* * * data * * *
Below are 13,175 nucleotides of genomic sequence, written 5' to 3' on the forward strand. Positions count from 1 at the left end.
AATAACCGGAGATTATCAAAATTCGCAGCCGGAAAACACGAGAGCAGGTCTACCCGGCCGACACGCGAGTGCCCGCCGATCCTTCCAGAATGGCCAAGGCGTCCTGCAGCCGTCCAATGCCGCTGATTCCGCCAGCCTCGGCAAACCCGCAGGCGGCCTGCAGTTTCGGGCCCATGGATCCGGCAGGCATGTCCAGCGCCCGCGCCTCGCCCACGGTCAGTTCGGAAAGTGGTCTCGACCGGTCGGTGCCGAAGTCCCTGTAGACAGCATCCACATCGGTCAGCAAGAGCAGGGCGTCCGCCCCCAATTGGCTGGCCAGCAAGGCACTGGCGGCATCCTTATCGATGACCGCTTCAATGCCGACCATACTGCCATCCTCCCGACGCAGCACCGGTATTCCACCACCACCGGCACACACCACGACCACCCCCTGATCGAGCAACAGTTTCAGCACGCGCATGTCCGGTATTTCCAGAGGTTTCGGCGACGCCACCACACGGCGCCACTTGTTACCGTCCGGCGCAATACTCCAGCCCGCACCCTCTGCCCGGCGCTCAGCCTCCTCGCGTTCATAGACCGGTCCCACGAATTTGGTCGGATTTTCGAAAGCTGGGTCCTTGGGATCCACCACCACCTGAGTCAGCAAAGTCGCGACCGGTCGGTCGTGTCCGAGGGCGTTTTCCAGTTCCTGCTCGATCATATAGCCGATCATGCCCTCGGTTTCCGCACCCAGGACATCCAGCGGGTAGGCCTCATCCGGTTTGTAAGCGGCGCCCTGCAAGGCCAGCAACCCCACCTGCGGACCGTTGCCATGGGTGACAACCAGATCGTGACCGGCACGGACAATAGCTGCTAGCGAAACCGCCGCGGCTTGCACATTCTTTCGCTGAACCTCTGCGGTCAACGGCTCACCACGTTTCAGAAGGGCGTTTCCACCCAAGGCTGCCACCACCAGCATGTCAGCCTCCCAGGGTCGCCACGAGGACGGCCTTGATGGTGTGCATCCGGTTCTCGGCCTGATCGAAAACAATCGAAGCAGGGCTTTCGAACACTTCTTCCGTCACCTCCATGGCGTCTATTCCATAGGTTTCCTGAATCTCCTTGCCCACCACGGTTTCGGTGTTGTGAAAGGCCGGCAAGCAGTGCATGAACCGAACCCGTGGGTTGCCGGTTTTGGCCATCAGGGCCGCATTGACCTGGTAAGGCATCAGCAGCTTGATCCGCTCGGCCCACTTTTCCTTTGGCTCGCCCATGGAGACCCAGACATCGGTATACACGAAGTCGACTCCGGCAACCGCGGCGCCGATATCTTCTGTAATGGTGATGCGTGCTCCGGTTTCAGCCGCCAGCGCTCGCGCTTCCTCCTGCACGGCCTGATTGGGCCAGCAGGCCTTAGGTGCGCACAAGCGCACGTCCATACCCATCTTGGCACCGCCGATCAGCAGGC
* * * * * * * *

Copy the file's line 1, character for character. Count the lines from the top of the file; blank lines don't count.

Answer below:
Below are 13,175 nucleotides of genomic sequence, written 5' to 3' on the forward strand. Positions count from 1 at the left end.